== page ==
Trump’s EPA Cuts Are Going To Hit Indian Tribes Hardest

The federal government wants states to take on environmental programs — but tribes are ill-equipped to do so

A Yakima Indian catches a Chinook salmon in the traditional way, using a dip net on the Klickitat River, Washington. | Location: Washington, USA. — Getty Images
Mar 29, 2017 at 9:32 AM ET

Every April, the Indian tribes along the Columbia River between Oregon and Washington hold the First Salmon Feast, a ceremonial harvest of the fish that sustain these communities. Hundreds of salmon are grilled outdoors, while tribal elders lead the singing of traditional songs thanking the salmon for their sacrifice.

“They provide the cultural backbone for providing food for our feasts, for our funerals, for our ceremonial gatherings,” said Sarah Thompson of the Columbia River Inter-Tribal Fish Commission. “They provide an economy for our tribal fishermen in order to support our families.”

Salmon can’t survive without clean coasts and rivers, which is ultimately the responsibility of the Environmental Protection Agency. But President Donald Trump’s budget blueprint asks for a 31 percent reduction in EPA funding, the most severe proposed cut for any cabinet-level department. Several programs face elimination or near-total cuts, including some specifically designed to address the needs of vulnerable communities. In the blueprint, the Trump administration calls for state and local governments to take primary responsibility for looking after the environment.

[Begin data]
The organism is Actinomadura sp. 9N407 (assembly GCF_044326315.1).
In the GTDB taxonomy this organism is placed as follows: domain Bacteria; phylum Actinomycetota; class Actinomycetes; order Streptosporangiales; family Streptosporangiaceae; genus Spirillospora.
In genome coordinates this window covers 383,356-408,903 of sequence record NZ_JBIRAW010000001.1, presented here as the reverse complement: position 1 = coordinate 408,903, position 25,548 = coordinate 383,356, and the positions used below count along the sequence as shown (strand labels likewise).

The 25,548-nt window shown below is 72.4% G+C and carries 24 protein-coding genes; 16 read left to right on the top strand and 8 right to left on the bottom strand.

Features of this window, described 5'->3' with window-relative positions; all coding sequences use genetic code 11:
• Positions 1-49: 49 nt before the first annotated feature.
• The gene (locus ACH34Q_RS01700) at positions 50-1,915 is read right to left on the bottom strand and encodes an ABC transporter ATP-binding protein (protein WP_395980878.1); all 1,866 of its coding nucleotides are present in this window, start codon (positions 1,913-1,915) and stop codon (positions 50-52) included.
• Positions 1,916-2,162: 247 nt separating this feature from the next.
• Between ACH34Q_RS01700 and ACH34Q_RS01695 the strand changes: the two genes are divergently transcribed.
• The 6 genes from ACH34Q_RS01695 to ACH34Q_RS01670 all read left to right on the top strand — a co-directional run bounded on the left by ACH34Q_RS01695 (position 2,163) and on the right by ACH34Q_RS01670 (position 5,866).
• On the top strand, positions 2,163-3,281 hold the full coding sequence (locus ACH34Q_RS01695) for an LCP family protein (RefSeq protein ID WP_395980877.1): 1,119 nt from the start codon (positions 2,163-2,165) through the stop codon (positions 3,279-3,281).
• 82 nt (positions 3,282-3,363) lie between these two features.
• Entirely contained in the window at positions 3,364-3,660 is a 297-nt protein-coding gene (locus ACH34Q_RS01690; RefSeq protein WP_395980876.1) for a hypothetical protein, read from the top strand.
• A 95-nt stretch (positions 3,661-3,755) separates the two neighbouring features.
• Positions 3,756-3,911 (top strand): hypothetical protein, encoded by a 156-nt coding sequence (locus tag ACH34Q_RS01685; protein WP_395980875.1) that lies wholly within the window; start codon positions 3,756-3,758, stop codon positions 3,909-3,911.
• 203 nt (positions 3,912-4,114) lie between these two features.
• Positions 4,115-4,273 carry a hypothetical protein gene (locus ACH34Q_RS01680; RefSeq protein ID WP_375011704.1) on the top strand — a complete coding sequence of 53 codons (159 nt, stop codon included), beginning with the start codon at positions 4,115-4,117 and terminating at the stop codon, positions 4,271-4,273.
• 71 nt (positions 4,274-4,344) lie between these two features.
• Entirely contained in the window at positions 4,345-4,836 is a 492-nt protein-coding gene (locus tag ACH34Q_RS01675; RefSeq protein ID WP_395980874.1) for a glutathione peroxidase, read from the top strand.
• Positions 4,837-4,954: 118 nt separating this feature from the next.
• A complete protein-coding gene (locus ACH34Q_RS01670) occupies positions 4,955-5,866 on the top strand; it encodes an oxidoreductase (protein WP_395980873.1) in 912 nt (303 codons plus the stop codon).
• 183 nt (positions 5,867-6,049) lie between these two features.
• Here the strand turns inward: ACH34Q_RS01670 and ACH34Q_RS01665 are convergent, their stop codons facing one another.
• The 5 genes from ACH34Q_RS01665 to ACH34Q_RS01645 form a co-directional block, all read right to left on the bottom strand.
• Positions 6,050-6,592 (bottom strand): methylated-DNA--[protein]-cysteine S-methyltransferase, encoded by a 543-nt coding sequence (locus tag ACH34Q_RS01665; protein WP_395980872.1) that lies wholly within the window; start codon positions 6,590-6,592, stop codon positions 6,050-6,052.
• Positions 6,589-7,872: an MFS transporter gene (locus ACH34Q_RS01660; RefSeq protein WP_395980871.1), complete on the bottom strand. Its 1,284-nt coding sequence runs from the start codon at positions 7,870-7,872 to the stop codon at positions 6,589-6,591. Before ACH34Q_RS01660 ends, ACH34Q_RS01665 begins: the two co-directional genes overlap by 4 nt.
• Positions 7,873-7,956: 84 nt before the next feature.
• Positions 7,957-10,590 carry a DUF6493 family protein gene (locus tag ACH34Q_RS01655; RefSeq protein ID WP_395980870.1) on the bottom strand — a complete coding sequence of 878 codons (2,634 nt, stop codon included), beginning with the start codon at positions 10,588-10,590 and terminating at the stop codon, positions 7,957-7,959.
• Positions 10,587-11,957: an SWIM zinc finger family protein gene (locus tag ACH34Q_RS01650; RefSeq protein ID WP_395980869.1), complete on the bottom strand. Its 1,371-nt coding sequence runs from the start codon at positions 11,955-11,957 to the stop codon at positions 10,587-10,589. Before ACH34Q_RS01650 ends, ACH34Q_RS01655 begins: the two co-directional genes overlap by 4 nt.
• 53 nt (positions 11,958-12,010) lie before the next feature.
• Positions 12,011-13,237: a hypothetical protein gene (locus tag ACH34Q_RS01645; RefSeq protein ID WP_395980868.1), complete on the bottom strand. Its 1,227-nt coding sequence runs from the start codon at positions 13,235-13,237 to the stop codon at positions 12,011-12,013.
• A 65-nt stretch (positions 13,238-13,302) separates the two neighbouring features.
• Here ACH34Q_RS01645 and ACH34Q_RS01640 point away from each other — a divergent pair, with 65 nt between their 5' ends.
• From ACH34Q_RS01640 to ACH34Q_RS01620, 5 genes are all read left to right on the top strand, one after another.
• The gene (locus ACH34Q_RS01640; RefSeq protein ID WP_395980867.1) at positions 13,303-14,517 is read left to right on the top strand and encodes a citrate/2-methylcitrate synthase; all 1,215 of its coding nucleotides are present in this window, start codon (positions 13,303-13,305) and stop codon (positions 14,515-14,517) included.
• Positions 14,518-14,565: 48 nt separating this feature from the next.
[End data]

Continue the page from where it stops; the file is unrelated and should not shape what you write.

It’s a vision that would likely prove devastating to native communities throughout the United States.

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In general, it’s the federal government’s job to regulate pollution that crosses state lines: North Dakotas can’t just let factories dump toxins into rivers that flow into South Dakota, for example. But states themselves often do much of the enforcement work. From its inception in 1970, the EPA spent hundreds of millions building up state governments’ environmental agencies so that they could deal with local pollution.

The problem is that the nation’s 566 federally recognized tribes are their own sovereign governments, independent of the states that surround them, and they don’t have the same resources, said James Grijalva, the director of the Tribal Environmental Law Project at the University of North Dakota. It wasn’t until the mid-90s that tribal governments received similar attention from the EPA as states, and then only with a fraction of the funding.

Today, only the Navajo Nation, the country’s largest reservation, has been able to build the regulatory infrastructure necessary to deal with pollution and other environmental issues on anything like a level playing field with the states, he said.

“If North Dakota is going to take an action that affects the Standing Rock reservation in North Dakota, that’s no different from taking an action that affects South Dakota,” Grijalva said. “If the tribe isn’t capable of dealing with it, EPA should step in and protect health and the environment, because that it’s job.”